“As the induced cardiac arrest happens while the rat’s brain is anesthetised, the results show the response of an unconscious brain to critical lack of blood flow and oxygen.  It is certainly interesting that this causes some types of activity in the brain to increase in a predictable and coordinated way well after the heart has stopped – but hardly surprising.”

 

Dr Anders Sandberg, James Martin Research Fellow at the Future of Humanity Institute, Oxford University, said:

“This is a nice experiment.  It is a simple and obvious test, and seems to be well done.  As the authors note, not much research has been done on brains suffering from heart failure – there might be many other important things to learn here, from a purely medical standpoint.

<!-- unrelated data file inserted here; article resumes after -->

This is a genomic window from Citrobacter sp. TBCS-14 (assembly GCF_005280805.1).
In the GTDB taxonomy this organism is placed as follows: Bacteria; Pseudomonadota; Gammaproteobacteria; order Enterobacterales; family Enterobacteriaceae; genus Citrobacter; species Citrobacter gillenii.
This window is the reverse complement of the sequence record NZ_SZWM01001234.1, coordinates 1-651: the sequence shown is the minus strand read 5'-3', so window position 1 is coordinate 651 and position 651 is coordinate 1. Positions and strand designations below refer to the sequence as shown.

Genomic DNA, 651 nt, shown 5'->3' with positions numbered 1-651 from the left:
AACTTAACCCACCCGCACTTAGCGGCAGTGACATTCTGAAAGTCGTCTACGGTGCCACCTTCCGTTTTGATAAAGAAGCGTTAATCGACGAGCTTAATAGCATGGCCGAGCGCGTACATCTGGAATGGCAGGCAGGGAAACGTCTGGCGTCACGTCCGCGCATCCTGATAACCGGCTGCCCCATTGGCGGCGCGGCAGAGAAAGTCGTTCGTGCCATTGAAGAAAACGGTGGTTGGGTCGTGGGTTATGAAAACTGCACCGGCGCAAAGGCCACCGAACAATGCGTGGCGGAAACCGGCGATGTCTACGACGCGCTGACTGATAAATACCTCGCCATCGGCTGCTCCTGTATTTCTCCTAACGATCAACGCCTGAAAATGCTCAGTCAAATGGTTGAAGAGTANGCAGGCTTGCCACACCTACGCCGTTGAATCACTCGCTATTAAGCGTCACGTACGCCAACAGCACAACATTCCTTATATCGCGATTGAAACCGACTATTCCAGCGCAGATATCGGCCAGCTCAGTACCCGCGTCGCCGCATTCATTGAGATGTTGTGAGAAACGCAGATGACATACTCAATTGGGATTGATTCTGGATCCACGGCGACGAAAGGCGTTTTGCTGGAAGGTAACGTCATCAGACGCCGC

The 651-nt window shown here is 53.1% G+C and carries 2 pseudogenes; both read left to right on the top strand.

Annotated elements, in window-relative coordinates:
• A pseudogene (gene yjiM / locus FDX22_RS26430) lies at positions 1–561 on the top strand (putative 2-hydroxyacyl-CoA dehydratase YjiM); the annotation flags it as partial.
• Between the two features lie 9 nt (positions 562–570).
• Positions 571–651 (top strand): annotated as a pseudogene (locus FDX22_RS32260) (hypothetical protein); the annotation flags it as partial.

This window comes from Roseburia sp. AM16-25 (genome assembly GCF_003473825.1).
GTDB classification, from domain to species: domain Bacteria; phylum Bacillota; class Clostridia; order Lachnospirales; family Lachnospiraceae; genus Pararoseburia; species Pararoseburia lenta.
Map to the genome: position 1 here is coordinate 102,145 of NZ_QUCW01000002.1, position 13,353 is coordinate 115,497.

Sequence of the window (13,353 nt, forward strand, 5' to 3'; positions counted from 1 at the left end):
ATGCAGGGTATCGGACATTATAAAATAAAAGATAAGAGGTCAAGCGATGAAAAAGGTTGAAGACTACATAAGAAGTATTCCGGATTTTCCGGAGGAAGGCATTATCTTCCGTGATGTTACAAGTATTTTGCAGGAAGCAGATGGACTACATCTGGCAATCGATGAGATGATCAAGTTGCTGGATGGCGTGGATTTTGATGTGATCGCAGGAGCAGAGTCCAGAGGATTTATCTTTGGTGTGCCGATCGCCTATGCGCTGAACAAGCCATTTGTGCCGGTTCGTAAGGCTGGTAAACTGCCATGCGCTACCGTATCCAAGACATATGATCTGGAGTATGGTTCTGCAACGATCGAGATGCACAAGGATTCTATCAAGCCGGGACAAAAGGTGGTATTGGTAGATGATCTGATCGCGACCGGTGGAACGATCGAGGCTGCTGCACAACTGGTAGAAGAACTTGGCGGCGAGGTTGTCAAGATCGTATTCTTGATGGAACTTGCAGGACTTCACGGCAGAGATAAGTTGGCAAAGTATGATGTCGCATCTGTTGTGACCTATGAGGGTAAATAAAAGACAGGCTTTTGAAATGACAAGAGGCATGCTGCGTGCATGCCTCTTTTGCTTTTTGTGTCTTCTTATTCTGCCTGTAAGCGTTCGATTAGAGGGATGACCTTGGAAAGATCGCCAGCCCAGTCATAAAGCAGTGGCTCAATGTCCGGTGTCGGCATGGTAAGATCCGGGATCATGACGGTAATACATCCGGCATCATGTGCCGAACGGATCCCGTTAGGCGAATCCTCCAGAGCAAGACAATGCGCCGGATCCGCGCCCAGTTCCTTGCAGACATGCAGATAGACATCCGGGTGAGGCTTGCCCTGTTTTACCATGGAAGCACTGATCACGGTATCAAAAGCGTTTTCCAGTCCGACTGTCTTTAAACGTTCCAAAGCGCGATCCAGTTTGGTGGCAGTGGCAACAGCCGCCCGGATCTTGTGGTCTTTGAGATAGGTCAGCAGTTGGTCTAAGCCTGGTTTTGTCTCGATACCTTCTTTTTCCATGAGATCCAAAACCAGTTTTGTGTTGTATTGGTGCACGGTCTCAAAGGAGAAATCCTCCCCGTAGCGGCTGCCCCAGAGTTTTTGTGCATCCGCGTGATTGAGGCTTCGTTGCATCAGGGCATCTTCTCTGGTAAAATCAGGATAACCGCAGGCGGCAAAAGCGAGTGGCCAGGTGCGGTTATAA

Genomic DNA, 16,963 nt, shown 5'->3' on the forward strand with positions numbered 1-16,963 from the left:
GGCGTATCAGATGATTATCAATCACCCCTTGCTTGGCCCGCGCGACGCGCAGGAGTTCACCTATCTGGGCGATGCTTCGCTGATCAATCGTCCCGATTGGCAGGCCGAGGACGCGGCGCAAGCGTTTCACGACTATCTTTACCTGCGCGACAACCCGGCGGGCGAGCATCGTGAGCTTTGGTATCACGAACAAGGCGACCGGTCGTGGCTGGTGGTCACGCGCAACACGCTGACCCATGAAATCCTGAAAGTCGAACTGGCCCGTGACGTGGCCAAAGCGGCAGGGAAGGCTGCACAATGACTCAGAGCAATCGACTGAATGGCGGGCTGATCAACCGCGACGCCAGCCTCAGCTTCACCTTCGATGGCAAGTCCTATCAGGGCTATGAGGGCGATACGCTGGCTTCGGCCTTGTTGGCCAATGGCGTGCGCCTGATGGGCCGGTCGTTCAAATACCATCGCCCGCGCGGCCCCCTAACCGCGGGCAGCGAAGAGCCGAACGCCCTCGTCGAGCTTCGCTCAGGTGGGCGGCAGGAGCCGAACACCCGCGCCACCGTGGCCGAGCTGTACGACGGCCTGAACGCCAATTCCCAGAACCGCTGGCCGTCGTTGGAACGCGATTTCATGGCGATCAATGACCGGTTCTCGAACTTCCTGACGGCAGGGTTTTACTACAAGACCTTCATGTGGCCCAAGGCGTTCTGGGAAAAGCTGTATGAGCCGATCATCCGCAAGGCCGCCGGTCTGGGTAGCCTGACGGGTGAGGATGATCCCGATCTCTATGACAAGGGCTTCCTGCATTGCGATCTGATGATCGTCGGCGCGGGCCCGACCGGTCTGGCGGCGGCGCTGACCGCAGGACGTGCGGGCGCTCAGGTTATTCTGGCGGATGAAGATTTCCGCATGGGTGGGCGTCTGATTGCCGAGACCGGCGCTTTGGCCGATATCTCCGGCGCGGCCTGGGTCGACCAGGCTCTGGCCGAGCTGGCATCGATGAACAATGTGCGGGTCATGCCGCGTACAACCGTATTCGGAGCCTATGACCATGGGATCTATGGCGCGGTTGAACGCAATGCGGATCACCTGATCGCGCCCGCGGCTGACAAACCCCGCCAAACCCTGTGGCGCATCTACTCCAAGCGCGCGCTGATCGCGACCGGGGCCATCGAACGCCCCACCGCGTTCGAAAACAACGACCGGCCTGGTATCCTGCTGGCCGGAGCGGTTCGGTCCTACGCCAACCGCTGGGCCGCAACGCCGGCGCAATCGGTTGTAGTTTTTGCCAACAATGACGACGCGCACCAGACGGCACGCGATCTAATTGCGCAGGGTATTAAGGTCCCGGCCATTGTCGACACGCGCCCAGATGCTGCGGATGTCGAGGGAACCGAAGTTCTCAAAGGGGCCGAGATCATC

“EEG tells us things about brain activity a bit like listening at traffic noise tells you what is going on in a city.  It is certainly informative, but also an average of a lot of individual interactions.  And it is quite possible that different underlying situations can cause similar-looking brain activity.  So while particular brainwaves correspond to certain brain states in normal, healthy brains, it is not obvious they correspond to the same thing in a dying brain.